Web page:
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HMRC set to recognise personal circumstances as tax deadline looms

Following nearly seven months of consultation, HMRC has issued an updated version of its customer charter, which sets out new promises and expectations for how the department will behave. It also includes fundamental improvements for you and your clients, writes Anne Davis director of professional standards at the Institute of Financial Accountants

At its core, HMRC’s new charter has shifted significantly in terms of both language and format, designed to help reflect its vision of a modern tax system.

It has moved away from the ‘expectations’ and ‘obligations’ approach of old, to incorporate more collaborative, open and inclusive terminology. For example, focus is now placed on ‘improving the customer experience’ and ‘mutual respect’, which has been translated into seven standards of behaviour that HMRC is now committed to exhibiting:

Getting things right – giving you accurate, consistent, and clear information;

Making things easy – services that are designed around what you need to do, and are accessible, easy, and quick to use, minimising the cost to you;

Being responsive – answering questions and resolving things first time or as quickly as possible

Treating you fairly – HMRC will work with you to get tax right and assume you are telling the truth, unless they have good reason to think you are not;

Being aware of your personal situation – HMRC will listen and be mindful of your personal situation. Extra support will be provided if it is needed;

Recognising that someone can represent you – HMRC will work with accountants, friends or relatives that have been authorised to represent you. They will only deal with them if you have authorised them to represent you;

Keeping your data secure – data held by HMRC will be treated privately and confidentially, and used fairly and lawfully.

In addition to this much more explicit list of behavioural standards, HMRC is encouraging feedback on its performance against these standards, and asking that individuals, businesses and accountants submit feedback when their behaviour misses the mark. They will be monitoring and benchmarking this performance, in a bid to improve the overall quality of service that the department exhibits.

Having submitted an extensive response to the consultation, The Institute of Financial Accountants is delighted to see many of our recommendations addressed in the latest iteration of the charter. Clarification around HMRC’s service commitments, inclusion of accountants as authorised representatives, guidance for additional support for those that need it and, details of how HMRC will monitor and report on performance against the charter have all been incorporated.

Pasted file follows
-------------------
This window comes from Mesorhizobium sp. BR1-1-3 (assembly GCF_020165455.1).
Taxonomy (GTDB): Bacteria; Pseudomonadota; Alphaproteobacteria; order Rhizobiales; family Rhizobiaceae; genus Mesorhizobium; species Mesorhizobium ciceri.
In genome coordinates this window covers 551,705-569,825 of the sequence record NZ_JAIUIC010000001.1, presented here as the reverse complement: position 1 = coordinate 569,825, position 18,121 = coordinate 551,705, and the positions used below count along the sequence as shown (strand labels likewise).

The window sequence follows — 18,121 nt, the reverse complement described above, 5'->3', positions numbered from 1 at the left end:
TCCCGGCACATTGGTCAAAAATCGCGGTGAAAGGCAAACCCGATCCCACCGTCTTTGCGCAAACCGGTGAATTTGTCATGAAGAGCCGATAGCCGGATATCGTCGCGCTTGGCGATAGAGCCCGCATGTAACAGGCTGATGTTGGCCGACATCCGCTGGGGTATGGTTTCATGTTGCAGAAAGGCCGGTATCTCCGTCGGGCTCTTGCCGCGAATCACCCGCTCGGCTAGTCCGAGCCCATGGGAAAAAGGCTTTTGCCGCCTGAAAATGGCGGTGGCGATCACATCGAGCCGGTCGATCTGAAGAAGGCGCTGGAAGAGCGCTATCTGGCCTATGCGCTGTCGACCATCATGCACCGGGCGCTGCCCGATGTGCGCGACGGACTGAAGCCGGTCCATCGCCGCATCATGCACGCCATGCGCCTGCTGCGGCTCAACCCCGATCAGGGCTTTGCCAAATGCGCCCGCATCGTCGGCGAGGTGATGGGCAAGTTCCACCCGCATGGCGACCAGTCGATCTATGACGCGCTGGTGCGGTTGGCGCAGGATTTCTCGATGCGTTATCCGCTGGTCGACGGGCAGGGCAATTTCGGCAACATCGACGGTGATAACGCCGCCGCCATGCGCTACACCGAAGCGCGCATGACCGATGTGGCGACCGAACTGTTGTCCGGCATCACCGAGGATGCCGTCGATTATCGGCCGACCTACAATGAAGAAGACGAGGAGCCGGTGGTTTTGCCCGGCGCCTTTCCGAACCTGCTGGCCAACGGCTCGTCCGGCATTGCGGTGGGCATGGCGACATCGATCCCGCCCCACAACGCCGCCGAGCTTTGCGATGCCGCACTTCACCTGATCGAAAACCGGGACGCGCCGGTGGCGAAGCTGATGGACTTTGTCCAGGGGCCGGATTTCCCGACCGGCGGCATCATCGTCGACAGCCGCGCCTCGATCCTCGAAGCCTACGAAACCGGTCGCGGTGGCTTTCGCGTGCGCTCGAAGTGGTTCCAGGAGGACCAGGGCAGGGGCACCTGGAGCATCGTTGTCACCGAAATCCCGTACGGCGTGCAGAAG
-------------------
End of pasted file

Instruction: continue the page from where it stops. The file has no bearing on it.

The other major change which deserves recognition is the inclusion and recognition of a taxpayer’s personal circumstances, and how this might impact on their relationship with HMRC, as well as what extra support will be offered to combat these personal challenges. This is fundamentally important for those without straightforward personal circumstances, including those with mental health challenges, learning difficulties, those who are vulnerable, those with a language barrier, those with age-related difficulties, and/or those who are struggling financially.

HMRC is now coming to recognise that these circumstances may provide significant challenges to ‘getting tax right’, and has therefore explicitly detailed the extra support which can be accessed and expected, such as advisers to help set up digital accounts or support with paper returns, new methods for contacting HMRC, and the ability to appoint someone to talk to HMRC on your behalf as and when you need support.

As the self-assessment tax return deadline looms, what the new charter has not, however, addressed is the issue of awareness, communication and education needed to address taxpayers’ fundamental experience with HMRC. Yes, the new charter is seemingly more robust, but only if those who need its guidance know that it exists. Ultimately, many individuals and businesses will be unaware that the charter was there in the first place, let alone that it has been improved, which means that they will continue to struggle when they need not. It is essential, therefore, that accountants become familiar with the updated guidelines, seek to share with and educate clients on their rights, and stand firm against HMRC when the new service standards are not being met.

We are looking forward to seeing how the charter evolves in the coming months. In the meantime, you can read the new charter in full on the government website.




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